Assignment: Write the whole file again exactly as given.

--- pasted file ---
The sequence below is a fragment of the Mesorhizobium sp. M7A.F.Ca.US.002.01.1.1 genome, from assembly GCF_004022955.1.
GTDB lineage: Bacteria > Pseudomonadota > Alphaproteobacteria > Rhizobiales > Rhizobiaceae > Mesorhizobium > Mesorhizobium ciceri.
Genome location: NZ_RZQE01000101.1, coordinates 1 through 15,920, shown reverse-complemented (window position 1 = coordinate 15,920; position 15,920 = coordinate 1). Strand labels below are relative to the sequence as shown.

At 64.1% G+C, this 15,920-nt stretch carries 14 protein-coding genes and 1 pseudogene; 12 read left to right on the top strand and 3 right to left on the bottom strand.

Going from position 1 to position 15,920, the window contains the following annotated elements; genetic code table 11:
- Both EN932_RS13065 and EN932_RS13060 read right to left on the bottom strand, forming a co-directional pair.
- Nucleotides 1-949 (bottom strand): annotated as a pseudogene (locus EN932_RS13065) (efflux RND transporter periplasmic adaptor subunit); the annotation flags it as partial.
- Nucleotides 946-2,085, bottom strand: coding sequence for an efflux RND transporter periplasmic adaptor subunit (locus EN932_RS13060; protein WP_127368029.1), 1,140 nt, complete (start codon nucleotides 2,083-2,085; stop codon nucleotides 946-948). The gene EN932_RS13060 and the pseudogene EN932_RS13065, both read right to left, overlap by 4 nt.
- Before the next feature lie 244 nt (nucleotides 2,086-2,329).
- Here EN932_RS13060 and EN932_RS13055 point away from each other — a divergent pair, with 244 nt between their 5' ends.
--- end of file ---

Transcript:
The sequence below is a fragment of the Mesorhizobium sp. M7A.F.Ca.US.002.01.1.1 genome, from assembly GCF_004022955.1.
GTDB lineage: Bacteria > Pseudomonadota > Alphaproteobacteria > Rhizobiales > Rhizobiaceae > Mesorhizobium > Mesorhizobium ciceri.
Genome location: NZ_RZQE01000101.1, coordinates 1 through 15,920, shown reverse-complemented (window position 1 = coordinate 15,920; position 15,920 = coordinate 1). Strand labels below are relative to the sequence as shown.

At 64.1% G+C, this 15,920-nt stretch carries 14 protein-coding genes and 1 pseudogene; 12 read left to right on the top strand and 3 right to left on the bottom strand.

Going from position 1 to position 15,920, the window contains the following annotated elements; genetic code table 11:
- Both EN932_RS13065 and EN932_RS13060 read right to left on the bottom strand, forming a co-directional pair.
- Nucleotides 1-949 (bottom strand): annotated as a pseudogene (locus EN932_RS13065) (efflux RND transporter periplasmic adaptor subunit); the annotation flags it as partial.
- Nucleotides 946-2,085, bottom strand: coding sequence for an efflux RND transporter periplasmic adaptor subunit (locus EN932_RS13060; protein WP_127368029.1), 1,140 nt, complete (start codon nucleotides 2,083-2,085; stop codon nucleotides 946-948). The gene EN932_RS13060 and the pseudogene EN932_RS13065, both read right to left, overlap by 4 nt.
- Before the next feature lie 244 nt (nucleotides 2,086-2,329).
- Here EN932_RS13060 and EN932_RS13055 point away from each other — a divergent pair, with 244 nt between their 5' ends.